Greed putting the future of devolution at a crossroads

Devolution CS Eugene Wamalwa. [Standard]

The future of devolution is at a crossroads. Dwindling funding, repeated attempts by the national government to take over key functions and now an impending constitutional referendum places the transformative ambition of the 47 county governments at risk.

The risks to devolution are also internal as Justice Mumbi Ngugi’s ruling against Samburu Governor Moses Lenolkulal reminded us on Wednesday.

Article 174 of the Constitution frames nine objectives of devolved government. Promoting democratic and accountable local government, people’s participation in self-governance, the rights of minorities and marginalised communities and accessible services are among them.

Devolution is a also key pillar in Kenya’s attempt to fulfill the UN Sustainable Development Goal 16 that promises peaceful and inclusive societies, accountable governance and justice for all.

Crowded out by gross national corruption scandals, over borrowing and reduced revenue collection, the Treasury allocations to county governments have reduced every year since 2013.

Delayed disbursements have also caused havoc with county procurement and services to citizens.

County leaders have spent precious management time and public resources trying to resist attempts by national government to claw back key services like public health.

Barely six years into devolved governance, the country is gripped by a struggle between utwala-ists that prefer a top-down unitary state and kujitawala-ists that stand for bottom up cooperation between national and county governments.

The transformative power of our 47 governments also faces an internal threat. That threat is corruption and the abuse of public office. Reports from the Office of the Auditor General and Ethics and Anti-Corruption Commission (EACC) demonstrate that most devolved governments have presided over wastage of billions of tax-payers funds while county assemblies looked the other way, watched or actively colluded.

No less than 30 governors and 227 county assembly members face criminal charges in courts. Most of the charges stem from three predictable corruption strategies.

They are conflict of interest-based procurement, favouritism in staff recruitment and management and goods and services over-pricing and payment for ghost services.

Recent polls suggest that more than one third of Kenyans believe corruption and abuse of office is the key problem facing devolution.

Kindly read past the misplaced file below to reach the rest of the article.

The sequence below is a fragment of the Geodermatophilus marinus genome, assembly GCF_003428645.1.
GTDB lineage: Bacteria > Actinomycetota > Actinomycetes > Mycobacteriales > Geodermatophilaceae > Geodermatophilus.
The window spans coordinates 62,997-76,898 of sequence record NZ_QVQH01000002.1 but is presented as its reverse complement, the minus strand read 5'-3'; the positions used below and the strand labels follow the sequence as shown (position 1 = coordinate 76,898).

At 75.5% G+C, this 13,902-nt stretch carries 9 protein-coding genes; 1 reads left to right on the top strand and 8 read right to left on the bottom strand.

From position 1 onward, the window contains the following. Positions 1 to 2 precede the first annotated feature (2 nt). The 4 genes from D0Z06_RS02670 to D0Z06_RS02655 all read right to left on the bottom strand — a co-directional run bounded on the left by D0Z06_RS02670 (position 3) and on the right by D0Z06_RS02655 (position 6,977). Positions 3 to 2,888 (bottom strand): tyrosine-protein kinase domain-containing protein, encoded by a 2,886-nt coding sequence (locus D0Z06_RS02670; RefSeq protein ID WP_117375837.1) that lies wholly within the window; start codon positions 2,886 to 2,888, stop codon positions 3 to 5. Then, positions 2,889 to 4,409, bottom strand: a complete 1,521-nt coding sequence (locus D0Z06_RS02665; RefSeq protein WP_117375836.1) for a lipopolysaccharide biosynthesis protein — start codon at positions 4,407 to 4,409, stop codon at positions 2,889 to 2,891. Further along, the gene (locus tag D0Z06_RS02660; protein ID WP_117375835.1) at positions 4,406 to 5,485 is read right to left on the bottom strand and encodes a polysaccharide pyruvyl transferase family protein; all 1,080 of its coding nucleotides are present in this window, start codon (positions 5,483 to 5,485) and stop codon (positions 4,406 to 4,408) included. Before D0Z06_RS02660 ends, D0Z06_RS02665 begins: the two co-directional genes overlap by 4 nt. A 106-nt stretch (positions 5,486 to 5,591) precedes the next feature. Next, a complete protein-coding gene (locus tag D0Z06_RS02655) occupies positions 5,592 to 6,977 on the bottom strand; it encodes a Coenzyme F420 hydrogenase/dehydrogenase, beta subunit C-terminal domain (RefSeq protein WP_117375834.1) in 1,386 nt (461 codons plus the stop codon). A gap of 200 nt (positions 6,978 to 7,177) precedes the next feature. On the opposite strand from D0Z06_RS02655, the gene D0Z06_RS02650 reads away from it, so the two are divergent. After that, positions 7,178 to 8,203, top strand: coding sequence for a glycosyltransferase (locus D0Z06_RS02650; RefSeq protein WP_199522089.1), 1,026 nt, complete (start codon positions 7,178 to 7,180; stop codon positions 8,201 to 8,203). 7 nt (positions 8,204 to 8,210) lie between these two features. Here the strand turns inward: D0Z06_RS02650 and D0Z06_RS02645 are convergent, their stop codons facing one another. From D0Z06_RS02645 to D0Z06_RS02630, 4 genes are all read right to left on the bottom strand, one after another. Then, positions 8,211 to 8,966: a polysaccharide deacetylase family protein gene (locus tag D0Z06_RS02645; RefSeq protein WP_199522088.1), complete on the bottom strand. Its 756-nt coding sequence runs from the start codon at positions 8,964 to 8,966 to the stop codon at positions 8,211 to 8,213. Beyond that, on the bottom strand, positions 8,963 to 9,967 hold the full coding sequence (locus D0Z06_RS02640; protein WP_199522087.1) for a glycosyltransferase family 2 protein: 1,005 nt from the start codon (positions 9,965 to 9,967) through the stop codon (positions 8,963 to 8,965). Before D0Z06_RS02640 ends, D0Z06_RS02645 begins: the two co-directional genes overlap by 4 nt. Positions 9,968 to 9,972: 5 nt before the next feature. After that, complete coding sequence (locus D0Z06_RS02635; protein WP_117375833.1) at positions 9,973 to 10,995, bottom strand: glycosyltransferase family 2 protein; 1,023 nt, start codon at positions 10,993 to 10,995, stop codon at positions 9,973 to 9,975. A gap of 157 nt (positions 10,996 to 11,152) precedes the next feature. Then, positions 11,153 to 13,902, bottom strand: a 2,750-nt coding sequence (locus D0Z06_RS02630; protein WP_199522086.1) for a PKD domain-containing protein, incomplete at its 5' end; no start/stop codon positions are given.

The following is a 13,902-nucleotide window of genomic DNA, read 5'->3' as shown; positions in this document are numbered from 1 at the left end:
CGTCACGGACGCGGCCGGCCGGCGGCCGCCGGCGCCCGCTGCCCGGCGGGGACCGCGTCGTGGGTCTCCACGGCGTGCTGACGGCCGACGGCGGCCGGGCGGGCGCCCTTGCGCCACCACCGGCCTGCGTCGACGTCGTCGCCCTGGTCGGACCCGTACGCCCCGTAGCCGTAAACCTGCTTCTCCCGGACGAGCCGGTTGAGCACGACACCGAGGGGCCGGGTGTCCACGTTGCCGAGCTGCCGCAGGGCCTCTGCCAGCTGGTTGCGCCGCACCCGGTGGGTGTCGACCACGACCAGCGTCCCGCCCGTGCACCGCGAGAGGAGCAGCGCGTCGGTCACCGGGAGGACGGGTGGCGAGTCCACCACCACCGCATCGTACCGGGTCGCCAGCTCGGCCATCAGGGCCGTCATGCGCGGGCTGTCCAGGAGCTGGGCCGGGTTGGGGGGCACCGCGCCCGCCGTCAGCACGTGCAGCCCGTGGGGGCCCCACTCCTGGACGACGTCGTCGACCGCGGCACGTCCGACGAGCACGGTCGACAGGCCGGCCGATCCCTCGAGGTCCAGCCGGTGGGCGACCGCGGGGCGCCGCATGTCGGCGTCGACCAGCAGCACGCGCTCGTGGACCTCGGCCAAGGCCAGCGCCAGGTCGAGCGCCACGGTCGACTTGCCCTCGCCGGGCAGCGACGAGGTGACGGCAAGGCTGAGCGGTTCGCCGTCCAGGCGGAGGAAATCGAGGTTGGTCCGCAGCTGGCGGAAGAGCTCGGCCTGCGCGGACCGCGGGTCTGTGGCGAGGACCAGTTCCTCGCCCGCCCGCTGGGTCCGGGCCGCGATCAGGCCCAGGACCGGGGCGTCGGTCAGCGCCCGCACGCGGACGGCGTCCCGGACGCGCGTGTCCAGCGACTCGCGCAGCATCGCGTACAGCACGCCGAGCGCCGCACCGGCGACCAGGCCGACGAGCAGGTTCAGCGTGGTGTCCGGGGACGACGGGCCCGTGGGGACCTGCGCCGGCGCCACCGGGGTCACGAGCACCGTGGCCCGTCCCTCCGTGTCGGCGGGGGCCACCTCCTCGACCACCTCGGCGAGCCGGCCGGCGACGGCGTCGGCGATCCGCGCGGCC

Deliberate attempts to keep citizens away from decision-making drives corruption. Less than 8 per cent of citizens know what is in their county budgets and integrated development plans.

County governments risk making the same mistake of the pre-2010 Kenyan unitary state. By over-centralising power and resources at the county headquarters, the centre becomes too small to meet the needs and aspirations of the population. Public confidence and trust drops and the future of devolution can be stopped by a single referendum.

Caught between the scissors of rising public anger and decisive EACC, DCI and DPP investigations and prosecutions, corrupt county officials must now look for other more ethical ways of managing our resources. This week’s ruling must also demand their attention and discomfort.

On Wednesday, Justice Ngugi declined a request from Samburu governor’s lawyers to allow him to continue governing while facing four counts of abuse of office and corruption. Questioning “would it serve the public interest for him to go back to office and preside over the finances of the county that he has been charged with embezzling from?” Her ruling was emphatically no.

The practice of state officials being charged in court and returning to their office and the alleged scene of crime has sadly been a major source of comfort for many. While their lawyers tie down the courts in endless petitions, orders and delays, these officials have continued to enjoy and exercise state power over tremendous resources.

The path to more accountable and ethical governance is not difficult. Leaders can rigorously introduce and enforce staff performance contracts and life-style audits. More counties can follow the lead of Makueni by publishing their procurement contracting data in a user-friendly format so that anyone can provide oversight.

All governments can fund civic organisations to do civic education and robust engagement on the use of public funds. More directly, state officials and their families must stop doing business with the national and county governments. These are better ways of safeguarding our taxes and the careers of those we entrust with our taxes.

- The writer is Amnesty International Executive Director. [email protected]